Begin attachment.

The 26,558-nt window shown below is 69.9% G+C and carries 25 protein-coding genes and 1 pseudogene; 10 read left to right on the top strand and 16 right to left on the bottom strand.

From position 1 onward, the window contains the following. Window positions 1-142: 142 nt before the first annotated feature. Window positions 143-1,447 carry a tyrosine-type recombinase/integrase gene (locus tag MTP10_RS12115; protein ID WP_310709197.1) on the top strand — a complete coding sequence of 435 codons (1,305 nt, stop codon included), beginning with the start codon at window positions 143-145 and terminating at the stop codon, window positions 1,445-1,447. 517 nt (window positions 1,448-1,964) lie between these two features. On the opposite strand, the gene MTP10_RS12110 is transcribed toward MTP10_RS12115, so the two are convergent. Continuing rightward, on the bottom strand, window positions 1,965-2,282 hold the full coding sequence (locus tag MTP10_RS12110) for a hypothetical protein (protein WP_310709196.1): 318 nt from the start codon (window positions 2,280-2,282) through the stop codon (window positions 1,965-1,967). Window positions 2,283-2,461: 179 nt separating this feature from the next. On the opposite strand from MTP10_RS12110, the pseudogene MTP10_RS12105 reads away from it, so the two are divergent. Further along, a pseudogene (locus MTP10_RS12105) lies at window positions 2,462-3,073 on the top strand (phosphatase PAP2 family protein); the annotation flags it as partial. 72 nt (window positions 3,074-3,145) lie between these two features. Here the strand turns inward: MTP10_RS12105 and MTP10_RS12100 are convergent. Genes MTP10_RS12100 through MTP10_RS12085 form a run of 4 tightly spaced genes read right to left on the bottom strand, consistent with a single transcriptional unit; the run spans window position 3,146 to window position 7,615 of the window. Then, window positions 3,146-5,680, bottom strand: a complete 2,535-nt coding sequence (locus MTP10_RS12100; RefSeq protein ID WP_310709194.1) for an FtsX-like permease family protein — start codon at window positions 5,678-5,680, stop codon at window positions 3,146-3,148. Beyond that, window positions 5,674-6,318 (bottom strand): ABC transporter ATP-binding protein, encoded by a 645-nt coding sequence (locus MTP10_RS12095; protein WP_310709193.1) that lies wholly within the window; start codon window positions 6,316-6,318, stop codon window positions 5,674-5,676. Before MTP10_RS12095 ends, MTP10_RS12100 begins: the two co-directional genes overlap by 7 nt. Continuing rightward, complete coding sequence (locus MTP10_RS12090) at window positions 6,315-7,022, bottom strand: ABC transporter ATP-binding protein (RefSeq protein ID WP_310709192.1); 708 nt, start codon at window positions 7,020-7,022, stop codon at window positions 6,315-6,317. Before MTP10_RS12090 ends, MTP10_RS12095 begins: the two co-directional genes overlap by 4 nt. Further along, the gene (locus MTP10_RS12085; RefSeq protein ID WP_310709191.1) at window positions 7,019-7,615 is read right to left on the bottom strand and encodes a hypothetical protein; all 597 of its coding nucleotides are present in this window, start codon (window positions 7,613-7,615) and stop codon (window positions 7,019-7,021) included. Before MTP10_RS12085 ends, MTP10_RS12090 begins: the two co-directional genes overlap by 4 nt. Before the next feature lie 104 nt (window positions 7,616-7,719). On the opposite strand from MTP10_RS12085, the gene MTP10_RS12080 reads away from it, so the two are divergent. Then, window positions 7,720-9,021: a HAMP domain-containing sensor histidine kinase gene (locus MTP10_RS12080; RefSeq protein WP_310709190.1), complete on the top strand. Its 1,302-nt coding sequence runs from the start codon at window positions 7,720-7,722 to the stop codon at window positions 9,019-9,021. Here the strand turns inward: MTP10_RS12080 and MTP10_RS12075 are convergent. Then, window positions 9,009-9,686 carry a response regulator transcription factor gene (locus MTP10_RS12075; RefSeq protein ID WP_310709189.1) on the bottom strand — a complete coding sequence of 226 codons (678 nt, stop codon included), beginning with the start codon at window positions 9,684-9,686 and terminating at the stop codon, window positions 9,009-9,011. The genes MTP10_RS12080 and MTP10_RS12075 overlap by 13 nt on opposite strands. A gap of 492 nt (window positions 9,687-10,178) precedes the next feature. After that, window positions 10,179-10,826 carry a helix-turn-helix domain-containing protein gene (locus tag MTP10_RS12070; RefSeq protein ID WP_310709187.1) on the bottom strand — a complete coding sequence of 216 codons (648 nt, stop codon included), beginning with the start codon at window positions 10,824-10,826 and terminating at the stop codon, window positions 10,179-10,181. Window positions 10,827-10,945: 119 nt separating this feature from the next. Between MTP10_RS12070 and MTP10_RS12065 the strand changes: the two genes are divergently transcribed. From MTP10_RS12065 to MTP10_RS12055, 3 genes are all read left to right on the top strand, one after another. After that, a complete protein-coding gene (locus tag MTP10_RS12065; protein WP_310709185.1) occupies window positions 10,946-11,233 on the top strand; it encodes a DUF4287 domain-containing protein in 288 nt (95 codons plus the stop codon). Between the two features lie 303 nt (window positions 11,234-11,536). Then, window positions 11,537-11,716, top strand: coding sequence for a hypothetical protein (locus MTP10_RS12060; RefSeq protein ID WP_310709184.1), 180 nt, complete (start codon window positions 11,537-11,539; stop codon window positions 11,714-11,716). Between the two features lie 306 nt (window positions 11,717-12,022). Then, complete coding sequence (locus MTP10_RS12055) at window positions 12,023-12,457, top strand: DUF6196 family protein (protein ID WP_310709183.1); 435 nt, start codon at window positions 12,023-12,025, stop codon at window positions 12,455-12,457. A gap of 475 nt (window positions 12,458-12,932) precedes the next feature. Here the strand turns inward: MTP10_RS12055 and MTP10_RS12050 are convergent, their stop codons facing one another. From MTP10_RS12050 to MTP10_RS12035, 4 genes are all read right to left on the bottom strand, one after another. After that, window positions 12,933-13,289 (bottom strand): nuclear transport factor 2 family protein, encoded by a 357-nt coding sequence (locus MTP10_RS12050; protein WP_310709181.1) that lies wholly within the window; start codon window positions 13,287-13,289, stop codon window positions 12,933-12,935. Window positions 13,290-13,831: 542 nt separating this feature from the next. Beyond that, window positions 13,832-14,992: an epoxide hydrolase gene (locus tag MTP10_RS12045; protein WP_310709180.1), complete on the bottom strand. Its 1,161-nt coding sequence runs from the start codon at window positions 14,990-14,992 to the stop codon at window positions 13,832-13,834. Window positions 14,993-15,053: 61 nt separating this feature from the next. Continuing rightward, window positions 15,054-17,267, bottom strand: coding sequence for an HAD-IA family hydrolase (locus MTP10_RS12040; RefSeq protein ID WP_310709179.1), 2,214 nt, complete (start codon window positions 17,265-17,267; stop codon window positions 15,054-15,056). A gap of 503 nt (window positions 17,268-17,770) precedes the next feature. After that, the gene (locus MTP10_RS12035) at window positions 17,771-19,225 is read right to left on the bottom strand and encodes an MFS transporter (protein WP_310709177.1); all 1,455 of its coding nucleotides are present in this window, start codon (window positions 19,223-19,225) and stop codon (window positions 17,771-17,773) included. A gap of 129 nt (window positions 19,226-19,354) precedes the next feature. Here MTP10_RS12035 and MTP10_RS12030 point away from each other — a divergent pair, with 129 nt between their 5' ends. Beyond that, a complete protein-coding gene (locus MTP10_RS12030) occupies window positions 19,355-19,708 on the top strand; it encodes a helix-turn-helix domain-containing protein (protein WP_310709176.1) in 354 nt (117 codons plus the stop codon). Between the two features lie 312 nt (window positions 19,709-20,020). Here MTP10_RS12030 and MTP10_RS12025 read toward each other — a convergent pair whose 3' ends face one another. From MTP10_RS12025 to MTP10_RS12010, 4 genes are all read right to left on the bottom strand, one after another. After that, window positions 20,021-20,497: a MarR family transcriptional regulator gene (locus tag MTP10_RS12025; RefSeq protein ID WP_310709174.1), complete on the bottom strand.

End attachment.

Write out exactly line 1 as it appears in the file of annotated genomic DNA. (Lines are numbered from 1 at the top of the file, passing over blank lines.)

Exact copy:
The 26,558-nt window shown below is 69.9% G+C and carries 25 protein-coding genes and 1 pseudogene; 10 read left to right on the top strand and 16 right to left on the bottom strand.